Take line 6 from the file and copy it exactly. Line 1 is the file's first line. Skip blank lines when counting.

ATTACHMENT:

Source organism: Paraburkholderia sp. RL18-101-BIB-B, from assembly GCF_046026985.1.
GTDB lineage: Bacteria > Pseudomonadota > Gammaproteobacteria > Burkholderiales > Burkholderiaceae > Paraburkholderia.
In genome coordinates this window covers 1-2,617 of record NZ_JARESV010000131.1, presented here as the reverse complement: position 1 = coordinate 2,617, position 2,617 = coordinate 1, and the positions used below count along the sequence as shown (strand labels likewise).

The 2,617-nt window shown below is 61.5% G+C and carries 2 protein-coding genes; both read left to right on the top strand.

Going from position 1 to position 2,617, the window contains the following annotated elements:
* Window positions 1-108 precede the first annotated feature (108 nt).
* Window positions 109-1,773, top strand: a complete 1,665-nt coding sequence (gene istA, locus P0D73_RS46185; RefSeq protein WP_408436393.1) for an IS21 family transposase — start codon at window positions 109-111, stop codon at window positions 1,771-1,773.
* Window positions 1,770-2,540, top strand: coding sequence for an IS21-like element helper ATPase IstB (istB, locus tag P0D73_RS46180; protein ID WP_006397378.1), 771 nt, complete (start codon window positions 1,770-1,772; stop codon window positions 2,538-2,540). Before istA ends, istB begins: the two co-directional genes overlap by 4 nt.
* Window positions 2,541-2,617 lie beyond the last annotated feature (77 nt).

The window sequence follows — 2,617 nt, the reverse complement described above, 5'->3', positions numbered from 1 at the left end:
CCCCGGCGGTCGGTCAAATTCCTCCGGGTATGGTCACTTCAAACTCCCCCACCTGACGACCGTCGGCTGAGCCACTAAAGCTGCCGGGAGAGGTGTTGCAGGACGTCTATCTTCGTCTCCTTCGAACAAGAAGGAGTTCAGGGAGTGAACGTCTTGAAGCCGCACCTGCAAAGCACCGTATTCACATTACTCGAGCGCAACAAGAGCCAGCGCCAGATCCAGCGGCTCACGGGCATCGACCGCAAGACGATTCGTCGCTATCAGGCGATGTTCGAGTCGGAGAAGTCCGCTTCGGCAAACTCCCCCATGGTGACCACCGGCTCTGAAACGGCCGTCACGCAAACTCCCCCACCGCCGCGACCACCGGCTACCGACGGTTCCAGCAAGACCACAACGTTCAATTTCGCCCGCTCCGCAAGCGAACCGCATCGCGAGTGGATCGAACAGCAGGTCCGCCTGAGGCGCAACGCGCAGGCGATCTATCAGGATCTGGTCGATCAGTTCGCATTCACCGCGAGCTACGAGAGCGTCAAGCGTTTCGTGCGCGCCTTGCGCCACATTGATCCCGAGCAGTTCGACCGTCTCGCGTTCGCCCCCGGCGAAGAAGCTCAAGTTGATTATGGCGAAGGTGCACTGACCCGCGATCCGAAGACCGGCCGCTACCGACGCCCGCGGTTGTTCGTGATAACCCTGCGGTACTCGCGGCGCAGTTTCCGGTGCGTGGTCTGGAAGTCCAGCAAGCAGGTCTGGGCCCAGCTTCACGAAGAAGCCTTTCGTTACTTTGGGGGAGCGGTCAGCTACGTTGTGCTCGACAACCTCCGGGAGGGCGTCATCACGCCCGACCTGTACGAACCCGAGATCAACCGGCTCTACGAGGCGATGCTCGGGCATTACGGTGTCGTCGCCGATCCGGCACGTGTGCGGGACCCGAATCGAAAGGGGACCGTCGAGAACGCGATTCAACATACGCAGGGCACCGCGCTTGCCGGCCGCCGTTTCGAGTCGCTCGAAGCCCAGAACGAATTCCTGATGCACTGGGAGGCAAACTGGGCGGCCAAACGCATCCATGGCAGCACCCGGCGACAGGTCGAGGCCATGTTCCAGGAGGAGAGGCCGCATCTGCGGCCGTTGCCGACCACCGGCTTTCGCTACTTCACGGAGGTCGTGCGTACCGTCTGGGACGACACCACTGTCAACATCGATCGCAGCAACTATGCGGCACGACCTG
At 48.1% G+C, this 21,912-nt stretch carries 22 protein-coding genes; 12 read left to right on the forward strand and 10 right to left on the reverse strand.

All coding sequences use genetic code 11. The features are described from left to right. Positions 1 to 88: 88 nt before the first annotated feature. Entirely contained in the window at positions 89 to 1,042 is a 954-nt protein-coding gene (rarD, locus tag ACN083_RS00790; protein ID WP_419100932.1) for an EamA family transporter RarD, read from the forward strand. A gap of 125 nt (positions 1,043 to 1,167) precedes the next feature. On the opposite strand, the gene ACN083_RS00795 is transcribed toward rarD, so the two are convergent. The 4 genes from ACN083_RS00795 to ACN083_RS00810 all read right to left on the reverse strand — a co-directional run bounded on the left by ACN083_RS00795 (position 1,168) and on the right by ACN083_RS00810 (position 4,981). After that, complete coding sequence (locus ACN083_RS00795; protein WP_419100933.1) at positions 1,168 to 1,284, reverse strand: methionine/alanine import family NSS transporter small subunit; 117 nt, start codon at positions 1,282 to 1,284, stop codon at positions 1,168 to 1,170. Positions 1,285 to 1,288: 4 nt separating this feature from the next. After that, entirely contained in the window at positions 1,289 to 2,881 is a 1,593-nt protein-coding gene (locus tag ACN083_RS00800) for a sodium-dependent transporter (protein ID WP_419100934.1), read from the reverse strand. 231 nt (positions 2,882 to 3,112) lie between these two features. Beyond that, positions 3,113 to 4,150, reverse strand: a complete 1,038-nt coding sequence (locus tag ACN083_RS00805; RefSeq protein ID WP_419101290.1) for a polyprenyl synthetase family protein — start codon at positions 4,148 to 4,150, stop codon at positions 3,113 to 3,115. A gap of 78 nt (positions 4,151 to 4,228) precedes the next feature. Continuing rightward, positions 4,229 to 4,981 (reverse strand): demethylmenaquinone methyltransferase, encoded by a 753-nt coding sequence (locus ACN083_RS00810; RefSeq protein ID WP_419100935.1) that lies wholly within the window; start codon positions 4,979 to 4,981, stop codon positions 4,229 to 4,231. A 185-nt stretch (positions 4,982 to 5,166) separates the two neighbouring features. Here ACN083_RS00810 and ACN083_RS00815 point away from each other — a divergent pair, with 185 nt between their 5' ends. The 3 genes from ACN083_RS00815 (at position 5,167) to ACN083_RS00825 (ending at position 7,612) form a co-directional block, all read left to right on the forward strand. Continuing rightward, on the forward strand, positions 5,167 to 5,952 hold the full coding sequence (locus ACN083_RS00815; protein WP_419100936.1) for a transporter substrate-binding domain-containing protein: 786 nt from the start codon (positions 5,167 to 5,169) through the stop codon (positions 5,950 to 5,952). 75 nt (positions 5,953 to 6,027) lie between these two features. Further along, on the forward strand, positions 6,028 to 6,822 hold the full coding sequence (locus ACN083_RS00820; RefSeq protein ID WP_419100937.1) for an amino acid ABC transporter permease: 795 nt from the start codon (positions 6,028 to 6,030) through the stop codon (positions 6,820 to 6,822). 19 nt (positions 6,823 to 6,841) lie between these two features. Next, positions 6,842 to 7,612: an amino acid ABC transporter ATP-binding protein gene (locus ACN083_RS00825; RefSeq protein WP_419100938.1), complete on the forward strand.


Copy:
* Window positions 1-108 precede the first annotated feature (108 nt).